KUALA LUMPUR, Sept 22 – As usual, there is a “but” and a big one at that in MIC president Datuk Seri S. Samy Vellu’s offer to quit in favour of his newly elected deputy Datuk G. Palanivel. Samy Vellu says he is prepared to quit “even today or tomorrow” if Palanivel feels that he is ready to take over the party leadership. “I am ready to pass the baton to him… but he must be ready,” Samy Vellu said yesterday, indirectly piling pressure on Palanivel to declare whether he is ready or, as the president hopes, announces instead that he needs Samy Vellu to remain. Palanivel is in India for prayers. Is Palanivel ready to lead a fractious MIC that has long been dominated by strong willed personalities? It is a question on the minds of MIC members and Barisan Nasional (BN) leaders for some time now as the MIC, after suffering massive losses in Election 2008, is trying to find its feet hopefully under a new leader before the next general election is due in 2013. In 2006, helped by Samy Vellu, Palanivel won the party No 2 post handsomely by defeating Datuk S. Subramaniam with a 483 vote majority. Three years later on Sept 12 his majority fell to just 82 votes, showing the erosion of his standing in the party despite strong support from Samy Vellu. His rival, Subramaniam, polled 546 votes, more than the 495 he got in 2006 but significantly a third contender Datuk S. Sothinathan garnered 280 votes, indicating the majority of the votes had gone against Samy Vellu and his choice, Palanivel. The results show both Samy Vellu, and in particular Palanivel, are now in the minority in the MIC. Although he won the deputy president’s contest, he is the weakest among the three in terms of the support he personally receives in the party. Palanivel got about 43 per cent of the 1,450 votes while Subramaniam received about 37 per cent and Sothinathan about per cent indicating the battle is far from settled among the three. Of the 43 per cent of votes, a good number were strong supporters of Samy Vellu who were duty-bound to support Palanivel because “their president” had asked them to do so. On winning, the first thing Palanivel did was to thank Samy Vellu and declare he would not have won without the president’s backing, which simply means Palanivel will need Samy Vellu to stay on as president for some time. “He is in no position to let Samy Vellu go or ask him to quit,” said an MIC insider. “He is too weak to hold the party together without the strong backing of Samy Vellu.” “This is exactly the situation Samy Vellu wants… a weak deputy president dependent on him to keep the wolves at bay,” the MIC insider, a former vice-president, said while adding that such a situation was engineered by Samy Vellu. “He could have backed Subramaniam or Datuk Dr Subramaniam (newly elected vice-president and Human Resources minister) but these two would be pushing him to retire,” the former vice-president said. “Palanivel, however, is unlikely to pressure Samy Vellu to quit… he needs him,” he said. “Samy Vellu is in no hurry to retire.” Nevertheless Samy Vellu is unlikely to stay until 2012, when his 11th term as president expires. This gives the MIC leadership about two years to reinvent themselves in time for the next general election. Palanivel is expected to bide his time and play along, allowing Samy Vellu unhindered space to run the MIC in his usual haughty manner just as Subramaniam had for many years, excelling in the art “sitting pretty and doing nothing.” If he does take over, Palanivel’s leadership would be a sharp contrast to the puffed-up, boisterous and fun-loving Samy Vellu. Except for the early years after its founding in 1946, the MIC has been dominated by two men — Tun VT Sambanthan for 18 years until 1973 and Samy Vellu from 1979. The original MIC was a mixture of pro-Asian nationalism with mild socialist leanings but all that changed after Sambanthan took over on a wave of Tamil chauvinism. His successor Tan Sri V. Manicavasagam held the post for only six years but left a deep imprint by bringing Western-educated intellectuals into the party, setting up the Nesa Co-operative and building the current MIC headquarters. Fortunately, or unfortunately, Palanivel does not have the “big man” personality, boldness or charisma of either Sambanthan or Samy Vellu. He does not wax eloquent in Tamil, nor does he narrate stories of past Tamil glories or sing songs like Samy Vellu does to captivate the hearts and minds of the party rank and file. He does not have a presence nor can he walk into a room and fill the space to overflowing but he once said he had ideas. “I know what to do for the Indian community,” he told this writer. “The era of the giants dominating the political stage is over… the era of Nehru, Marcos, Mao, Sukarno is over,” he said. “We are in the era of functionaries, leaders who know what to do, do it and move on.”******The StarWednesday September 23, 2009 Sothi: I didn’t contest post to split votes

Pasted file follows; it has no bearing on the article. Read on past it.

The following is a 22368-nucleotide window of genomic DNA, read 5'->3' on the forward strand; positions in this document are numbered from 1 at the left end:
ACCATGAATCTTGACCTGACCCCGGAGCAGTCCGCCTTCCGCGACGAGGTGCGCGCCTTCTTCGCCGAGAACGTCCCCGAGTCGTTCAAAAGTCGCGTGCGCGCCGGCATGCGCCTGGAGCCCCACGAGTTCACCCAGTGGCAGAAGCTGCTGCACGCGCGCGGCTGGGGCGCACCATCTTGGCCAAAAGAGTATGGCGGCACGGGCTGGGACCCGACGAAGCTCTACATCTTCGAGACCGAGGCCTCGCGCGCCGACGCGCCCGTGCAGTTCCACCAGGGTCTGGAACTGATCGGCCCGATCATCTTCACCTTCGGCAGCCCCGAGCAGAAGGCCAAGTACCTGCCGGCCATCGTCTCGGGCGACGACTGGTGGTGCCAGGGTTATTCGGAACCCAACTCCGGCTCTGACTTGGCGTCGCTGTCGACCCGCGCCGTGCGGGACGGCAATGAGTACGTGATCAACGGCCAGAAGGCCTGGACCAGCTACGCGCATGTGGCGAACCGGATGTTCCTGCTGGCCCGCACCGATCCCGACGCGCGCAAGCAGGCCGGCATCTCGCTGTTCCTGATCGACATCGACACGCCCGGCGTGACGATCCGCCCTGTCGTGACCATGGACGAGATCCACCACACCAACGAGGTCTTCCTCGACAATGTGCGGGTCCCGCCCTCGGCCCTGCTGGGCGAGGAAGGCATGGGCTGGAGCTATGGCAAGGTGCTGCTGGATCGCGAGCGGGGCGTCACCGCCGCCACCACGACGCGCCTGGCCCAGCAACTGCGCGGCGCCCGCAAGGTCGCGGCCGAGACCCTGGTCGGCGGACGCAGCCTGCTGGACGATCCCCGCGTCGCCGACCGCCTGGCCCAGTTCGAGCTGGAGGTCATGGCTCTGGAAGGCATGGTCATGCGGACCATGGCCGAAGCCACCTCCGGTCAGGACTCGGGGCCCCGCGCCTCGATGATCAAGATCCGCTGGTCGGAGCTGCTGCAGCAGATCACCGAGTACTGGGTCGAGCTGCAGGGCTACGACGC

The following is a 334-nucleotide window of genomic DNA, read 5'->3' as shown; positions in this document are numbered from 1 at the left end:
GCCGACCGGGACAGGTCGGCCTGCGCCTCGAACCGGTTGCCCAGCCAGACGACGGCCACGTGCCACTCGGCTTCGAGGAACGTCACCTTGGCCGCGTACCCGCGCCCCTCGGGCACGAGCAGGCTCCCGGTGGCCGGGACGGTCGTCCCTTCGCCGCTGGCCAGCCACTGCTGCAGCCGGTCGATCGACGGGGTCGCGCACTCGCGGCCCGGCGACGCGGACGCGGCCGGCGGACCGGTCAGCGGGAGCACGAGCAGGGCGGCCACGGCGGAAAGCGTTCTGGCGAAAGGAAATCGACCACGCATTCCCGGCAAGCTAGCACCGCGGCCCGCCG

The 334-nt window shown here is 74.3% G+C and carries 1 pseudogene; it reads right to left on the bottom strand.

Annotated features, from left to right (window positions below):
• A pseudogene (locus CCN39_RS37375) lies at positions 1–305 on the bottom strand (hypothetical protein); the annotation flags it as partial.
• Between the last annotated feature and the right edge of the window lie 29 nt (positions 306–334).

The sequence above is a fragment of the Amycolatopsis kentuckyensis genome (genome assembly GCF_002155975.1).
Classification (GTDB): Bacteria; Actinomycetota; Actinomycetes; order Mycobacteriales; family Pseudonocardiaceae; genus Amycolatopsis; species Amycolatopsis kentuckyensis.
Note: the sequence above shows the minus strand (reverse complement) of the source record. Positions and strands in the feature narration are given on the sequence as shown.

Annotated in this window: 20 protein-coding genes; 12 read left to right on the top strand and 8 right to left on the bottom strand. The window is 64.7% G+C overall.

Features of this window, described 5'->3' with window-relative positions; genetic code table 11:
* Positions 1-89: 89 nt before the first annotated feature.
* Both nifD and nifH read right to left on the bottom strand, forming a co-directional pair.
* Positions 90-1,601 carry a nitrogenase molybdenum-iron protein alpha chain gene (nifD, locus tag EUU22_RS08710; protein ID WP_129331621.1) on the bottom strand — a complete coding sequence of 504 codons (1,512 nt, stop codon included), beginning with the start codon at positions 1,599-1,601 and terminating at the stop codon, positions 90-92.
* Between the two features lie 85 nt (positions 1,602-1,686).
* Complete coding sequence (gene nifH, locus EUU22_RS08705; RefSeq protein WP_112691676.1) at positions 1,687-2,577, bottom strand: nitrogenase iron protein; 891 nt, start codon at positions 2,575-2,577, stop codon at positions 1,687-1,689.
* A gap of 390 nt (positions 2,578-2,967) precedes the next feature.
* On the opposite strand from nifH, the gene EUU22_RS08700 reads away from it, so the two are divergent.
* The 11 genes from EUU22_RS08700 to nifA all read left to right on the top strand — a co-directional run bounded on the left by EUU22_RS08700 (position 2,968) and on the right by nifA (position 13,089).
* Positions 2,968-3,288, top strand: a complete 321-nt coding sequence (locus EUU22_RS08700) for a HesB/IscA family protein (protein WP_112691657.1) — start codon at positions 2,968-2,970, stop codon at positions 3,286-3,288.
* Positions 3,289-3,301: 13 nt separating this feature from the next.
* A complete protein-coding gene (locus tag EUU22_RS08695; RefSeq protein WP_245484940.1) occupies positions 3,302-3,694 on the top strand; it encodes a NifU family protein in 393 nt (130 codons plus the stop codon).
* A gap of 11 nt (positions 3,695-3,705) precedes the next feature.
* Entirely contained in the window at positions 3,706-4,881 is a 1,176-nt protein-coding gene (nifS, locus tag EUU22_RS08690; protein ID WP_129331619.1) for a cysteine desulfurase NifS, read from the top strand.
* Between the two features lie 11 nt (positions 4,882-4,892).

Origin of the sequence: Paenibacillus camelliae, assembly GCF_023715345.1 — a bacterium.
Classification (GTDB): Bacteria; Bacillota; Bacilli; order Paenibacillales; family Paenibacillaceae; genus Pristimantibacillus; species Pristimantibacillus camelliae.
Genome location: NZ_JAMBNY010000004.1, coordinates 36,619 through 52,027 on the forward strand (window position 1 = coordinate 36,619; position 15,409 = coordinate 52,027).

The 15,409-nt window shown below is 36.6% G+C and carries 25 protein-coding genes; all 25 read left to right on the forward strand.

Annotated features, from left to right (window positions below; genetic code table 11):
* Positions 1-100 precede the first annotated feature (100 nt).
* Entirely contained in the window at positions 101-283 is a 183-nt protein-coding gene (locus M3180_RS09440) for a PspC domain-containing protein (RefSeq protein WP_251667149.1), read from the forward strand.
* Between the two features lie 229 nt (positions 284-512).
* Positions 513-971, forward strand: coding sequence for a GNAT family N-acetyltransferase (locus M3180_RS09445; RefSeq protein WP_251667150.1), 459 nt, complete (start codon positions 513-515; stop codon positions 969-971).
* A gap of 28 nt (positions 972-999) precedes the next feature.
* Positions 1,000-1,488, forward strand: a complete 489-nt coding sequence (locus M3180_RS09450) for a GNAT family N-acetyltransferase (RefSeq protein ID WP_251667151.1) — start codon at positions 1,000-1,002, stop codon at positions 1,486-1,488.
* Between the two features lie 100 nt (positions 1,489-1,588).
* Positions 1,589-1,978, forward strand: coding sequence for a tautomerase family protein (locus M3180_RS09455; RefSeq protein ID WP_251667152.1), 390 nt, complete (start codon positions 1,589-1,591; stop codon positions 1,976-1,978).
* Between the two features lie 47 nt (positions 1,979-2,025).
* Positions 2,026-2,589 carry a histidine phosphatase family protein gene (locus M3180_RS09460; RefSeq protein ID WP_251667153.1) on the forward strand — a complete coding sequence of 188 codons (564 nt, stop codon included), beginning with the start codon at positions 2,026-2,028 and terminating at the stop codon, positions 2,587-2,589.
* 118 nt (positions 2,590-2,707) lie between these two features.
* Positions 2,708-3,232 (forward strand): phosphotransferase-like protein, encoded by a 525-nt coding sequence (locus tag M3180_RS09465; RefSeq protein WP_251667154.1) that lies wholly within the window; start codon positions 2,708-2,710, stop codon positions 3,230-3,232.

PETALING JAYA: Datuk S. Sothinathan has refuted claims that he contested for the MIC deputy president’s post to split the votes between Datuk G. Palanivel and Datuk S. Subramaniam. Sothinathan, who lost in his bid, expressed his disappointment over the allegations, saying he had contested to bring changes to the party. In*****bent Palanivel retained his seat with 629 votes, defeating Subramaniam and Sothinathan who garnered 547 and 280 votes, respectively. There were four spoilt votes. Subramaniam, rival of MIC president Datuk Seri S. Samy Vellu, was attempting to make a comeback to the party. “My intention was noble. I contested because it was time to vote for change. “Change is the only way to move forward and remain relevant to the community. We have to do this before it is too late,” Sothinathan said. He said he would remain committed to serving the community despite his loss and the campaign against him. “Some have cast doubt over my intentions. There were smear campaigns against me. “But I refused to be drawn into it. I wanted a clean campaign and did not allow my supporters to smear anyone. “In time, they will realise that my intentions were noble,” he said. Sothinathan said he had met delegates and asked them to make a decision based on the community’s expectations. “The mood for change was there initially. I respect the wishes of the delegates. I will continue to serve the community,” said the former vice-president.